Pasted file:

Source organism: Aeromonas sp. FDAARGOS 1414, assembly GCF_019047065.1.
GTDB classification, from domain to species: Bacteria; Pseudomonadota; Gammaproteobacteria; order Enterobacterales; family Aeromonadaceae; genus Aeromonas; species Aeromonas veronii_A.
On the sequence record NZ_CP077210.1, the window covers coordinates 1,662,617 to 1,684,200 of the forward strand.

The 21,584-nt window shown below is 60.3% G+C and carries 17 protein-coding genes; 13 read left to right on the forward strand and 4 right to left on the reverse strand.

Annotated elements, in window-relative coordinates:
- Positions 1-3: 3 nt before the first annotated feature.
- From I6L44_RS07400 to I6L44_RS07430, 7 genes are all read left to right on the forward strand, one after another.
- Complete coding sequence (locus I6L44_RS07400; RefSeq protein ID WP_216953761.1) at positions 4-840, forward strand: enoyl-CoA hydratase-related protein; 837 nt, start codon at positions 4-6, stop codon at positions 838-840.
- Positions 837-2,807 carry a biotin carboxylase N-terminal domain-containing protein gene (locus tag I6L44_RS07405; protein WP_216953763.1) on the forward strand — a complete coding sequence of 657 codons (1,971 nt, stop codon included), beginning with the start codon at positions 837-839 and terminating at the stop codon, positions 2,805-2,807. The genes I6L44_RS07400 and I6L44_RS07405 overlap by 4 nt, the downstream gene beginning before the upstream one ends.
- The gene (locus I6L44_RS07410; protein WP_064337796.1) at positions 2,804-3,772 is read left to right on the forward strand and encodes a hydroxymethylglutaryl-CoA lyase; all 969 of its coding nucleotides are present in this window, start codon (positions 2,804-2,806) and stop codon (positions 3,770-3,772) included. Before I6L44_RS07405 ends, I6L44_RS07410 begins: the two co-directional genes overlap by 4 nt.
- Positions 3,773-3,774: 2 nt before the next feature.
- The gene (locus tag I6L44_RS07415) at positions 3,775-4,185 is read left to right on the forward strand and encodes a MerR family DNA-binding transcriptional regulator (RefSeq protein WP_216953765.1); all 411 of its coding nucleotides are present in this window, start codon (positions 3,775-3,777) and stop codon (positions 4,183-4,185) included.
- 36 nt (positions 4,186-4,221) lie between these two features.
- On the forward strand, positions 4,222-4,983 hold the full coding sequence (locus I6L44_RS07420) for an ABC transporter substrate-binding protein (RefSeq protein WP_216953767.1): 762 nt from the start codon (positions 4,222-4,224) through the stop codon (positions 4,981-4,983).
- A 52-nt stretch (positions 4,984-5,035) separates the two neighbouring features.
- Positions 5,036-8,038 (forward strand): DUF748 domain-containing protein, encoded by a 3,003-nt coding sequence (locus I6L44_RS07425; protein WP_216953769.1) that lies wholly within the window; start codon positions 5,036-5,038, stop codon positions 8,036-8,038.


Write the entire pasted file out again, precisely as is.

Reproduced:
Source organism: Aeromonas sp. FDAARGOS 1414, assembly GCF_019047065.1.
GTDB classification, from domain to species: Bacteria; Pseudomonadota; Gammaproteobacteria; order Enterobacterales; family Aeromonadaceae; genus Aeromonas; species Aeromonas veronii_A.
On the sequence record NZ_CP077210.1, the window covers coordinates 1,662,617 to 1,684,200 of the forward strand.

The 21,584-nt window shown below is 60.3% G+C and carries 17 protein-coding genes; 13 read left to right on the forward strand and 4 right to left on the reverse strand.

Annotated elements, in window-relative coordinates:
- Positions 1-3: 3 nt before the first annotated feature.
- From I6L44_RS07400 to I6L44_RS07430, 7 genes are all read left to right on the forward strand, one after another.
- Complete coding sequence (locus I6L44_RS07400; RefSeq protein ID WP_216953761.1) at positions 4-840, forward strand: enoyl-CoA hydratase-related protein; 837 nt, start codon at positions 4-6, stop codon at positions 838-840.
- Positions 837-2,807 carry a biotin carboxylase N-terminal domain-containing protein gene (locus tag I6L44_RS07405; protein WP_216953763.1) on the forward strand — a complete coding sequence of 657 codons (1,971 nt, stop codon included), beginning with the start codon at positions 837-839 and terminating at the stop codon, positions 2,805-2,807. The genes I6L44_RS07400 and I6L44_RS07405 overlap by 4 nt, the downstream gene beginning before the upstream one ends.
- The gene (locus I6L44_RS07410; protein WP_064337796.1) at positions 2,804-3,772 is read left to right on the forward strand and encodes a hydroxymethylglutaryl-CoA lyase; all 969 of its coding nucleotides are present in this window, start codon (positions 2,804-2,806) and stop codon (positions 3,770-3,772) included. Before I6L44_RS07405 ends, I6L44_RS07410 begins: the two co-directional genes overlap by 4 nt.
- Positions 3,773-3,774: 2 nt before the next feature.
- The gene (locus tag I6L44_RS07415) at positions 3,775-4,185 is read left to right on the forward strand and encodes a MerR family DNA-binding transcriptional regulator (RefSeq protein WP_216953765.1); all 411 of its coding nucleotides are present in this window, start codon (positions 3,775-3,777) and stop codon (positions 4,183-4,185) included.
- 36 nt (positions 4,186-4,221) lie between these two features.
- On the forward strand, positions 4,222-4,983 hold the full coding sequence (locus I6L44_RS07420) for an ABC transporter substrate-binding protein (RefSeq protein WP_216953767.1): 762 nt from the start codon (positions 4,222-4,224) through the stop codon (positions 4,981-4,983).
- A 52-nt stretch (positions 4,984-5,035) separates the two neighbouring features.
- Positions 5,036-8,038 (forward strand): DUF748 domain-containing protein, encoded by a 3,003-nt coding sequence (locus I6L44_RS07425; protein WP_216953769.1) that lies wholly within the window; start codon positions 5,036-5,038, stop codon positions 8,036-8,038.